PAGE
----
Through the Looking Glass Children's Book Reviews

The Truth About Sparrows

The Truth About Sparrows

Marian Hale
For ages 12 and up
Henry Holt, 2004   ISBN: 978-0805075847

Sadie’s family have to leave their home in Missouri. The ground is baked hard, the crops are dead and there is no work to be found. Like so many of their neighbours they have to pack up their car and leave the only life they have known. Sadie feels a deep and abiding sense of loss, anger and grief at what is happening to her. Perhaps the worst thing of all to bear is being separated from her best friend Wilma. Wilma and her family left the state a short while ago when their farm was taken over by the bank. Wilma made Sadie promise that whatever happened, they would always be best friends. Now Sadie wonders how that can be possible if Wilma is in California and she is in Texas.

Sadie’s Daddy hopes to be able to make a living fishing in the gulf and the family soon find what looks like a suitable place behind the sea wall at Aransas Pass. Many other families are living there in wooden shacks covered with tar paper and there is one family in particular who help Sadie’s parents out a great deal. There are lots of children in the Gillem family but it is Dollie who is the same age as Sadie and who seems to want to be Sadie’s friend. Sadie however is not sure that she should or can be friends with the red-haired "chatterbox." After all she cannot break her promise to Wilma.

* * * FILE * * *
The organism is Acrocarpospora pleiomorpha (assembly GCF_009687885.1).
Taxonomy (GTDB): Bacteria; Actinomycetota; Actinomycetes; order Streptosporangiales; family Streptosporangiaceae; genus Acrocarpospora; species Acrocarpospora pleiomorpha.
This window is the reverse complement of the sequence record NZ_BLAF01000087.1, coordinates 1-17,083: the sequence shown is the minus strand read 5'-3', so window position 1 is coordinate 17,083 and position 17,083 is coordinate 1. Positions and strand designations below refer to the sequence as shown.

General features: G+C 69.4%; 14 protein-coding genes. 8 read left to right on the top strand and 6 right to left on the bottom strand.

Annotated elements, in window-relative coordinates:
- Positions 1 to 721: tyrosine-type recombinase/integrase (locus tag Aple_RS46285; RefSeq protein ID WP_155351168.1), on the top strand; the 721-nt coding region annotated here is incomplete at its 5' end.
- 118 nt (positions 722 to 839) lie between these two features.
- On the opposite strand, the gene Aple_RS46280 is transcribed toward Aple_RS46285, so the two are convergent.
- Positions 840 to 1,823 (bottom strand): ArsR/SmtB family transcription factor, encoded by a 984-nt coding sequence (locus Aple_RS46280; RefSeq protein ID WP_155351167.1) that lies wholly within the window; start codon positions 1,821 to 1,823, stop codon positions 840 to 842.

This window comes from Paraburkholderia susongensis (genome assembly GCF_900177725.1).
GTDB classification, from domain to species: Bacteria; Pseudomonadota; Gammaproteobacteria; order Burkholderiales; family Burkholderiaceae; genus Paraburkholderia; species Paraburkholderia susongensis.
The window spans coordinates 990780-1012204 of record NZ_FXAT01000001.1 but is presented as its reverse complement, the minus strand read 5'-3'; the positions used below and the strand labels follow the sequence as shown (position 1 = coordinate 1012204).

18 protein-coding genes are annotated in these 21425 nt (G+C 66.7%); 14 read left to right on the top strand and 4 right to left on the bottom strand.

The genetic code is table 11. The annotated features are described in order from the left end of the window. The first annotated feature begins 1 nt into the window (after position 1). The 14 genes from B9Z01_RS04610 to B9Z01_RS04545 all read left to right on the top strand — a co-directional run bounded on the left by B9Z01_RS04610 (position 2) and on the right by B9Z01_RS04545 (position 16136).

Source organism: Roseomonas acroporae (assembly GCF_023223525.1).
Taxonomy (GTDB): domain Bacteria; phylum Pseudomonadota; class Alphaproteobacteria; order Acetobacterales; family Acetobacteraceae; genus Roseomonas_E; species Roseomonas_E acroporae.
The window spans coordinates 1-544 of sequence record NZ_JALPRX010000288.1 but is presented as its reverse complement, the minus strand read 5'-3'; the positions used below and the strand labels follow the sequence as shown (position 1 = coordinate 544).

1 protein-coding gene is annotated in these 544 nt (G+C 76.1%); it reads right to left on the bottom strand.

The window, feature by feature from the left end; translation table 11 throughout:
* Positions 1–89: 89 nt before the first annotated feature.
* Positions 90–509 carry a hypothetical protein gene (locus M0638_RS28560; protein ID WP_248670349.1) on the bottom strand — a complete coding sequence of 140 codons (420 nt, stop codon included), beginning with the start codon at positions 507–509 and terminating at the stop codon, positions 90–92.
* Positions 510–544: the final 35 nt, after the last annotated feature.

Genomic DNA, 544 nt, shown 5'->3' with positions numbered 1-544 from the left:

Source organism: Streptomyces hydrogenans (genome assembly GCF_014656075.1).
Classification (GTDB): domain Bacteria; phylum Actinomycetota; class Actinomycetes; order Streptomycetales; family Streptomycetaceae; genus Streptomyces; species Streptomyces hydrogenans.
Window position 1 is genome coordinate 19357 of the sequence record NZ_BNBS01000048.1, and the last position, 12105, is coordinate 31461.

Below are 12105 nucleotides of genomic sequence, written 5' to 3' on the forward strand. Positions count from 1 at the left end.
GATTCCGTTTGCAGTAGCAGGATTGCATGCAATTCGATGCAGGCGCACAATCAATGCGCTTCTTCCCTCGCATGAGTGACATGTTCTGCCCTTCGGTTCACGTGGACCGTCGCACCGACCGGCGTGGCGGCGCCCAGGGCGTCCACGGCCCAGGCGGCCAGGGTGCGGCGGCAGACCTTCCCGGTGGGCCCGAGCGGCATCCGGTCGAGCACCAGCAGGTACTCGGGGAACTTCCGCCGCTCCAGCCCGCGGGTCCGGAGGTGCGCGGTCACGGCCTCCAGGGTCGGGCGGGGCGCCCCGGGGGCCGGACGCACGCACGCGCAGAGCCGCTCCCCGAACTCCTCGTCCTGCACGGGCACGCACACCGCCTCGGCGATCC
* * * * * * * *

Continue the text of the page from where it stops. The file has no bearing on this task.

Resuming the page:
More than anything Sadie wants to go back to Missouri. She is sure that she and her family don’t "belong" in this place with these people. After all she once had a house with a porch; she once had a soft bed to sleep in. She isn’t a "bay rat" who comes from the wrong side of the tracks.

What Sadie comes to learn and realize is that perhaps things are not what they seem. Perhaps her father was not being selfish bringing the family to Texas, perhaps he didn’t have a choice. Perhaps the poor people who lived in the tar paper shacks are just like her family, people who had been hit hard by the Depression, people who had lost everything and needed work. Perhaps Dollie is just like her, missing a lost home, lost friends and a lost life.

With great courage Sadie looks into herself and determines that she is going to change what she doesn’t like about herself. She accepts that she made mistakes, she takes responsibility, and she works hard to make things right. If anything Sadie takes things too hard, punishing herself unnecessarily for imagined wrongdoings. One cannot help admiring and even loving her for her generous spirit and her determination to do the right thing. Best of we love her for her caring heart, for the way in which she worries about a poor nameless homeless man whom she calls "Mr. Sparrow."

With descriptive passages which touch the senses, characters who blossom and grow before our eyes, and a simple story of hope and understanding, this is a unique, powerful and enlightening novel which will speak to the inner person in all of us.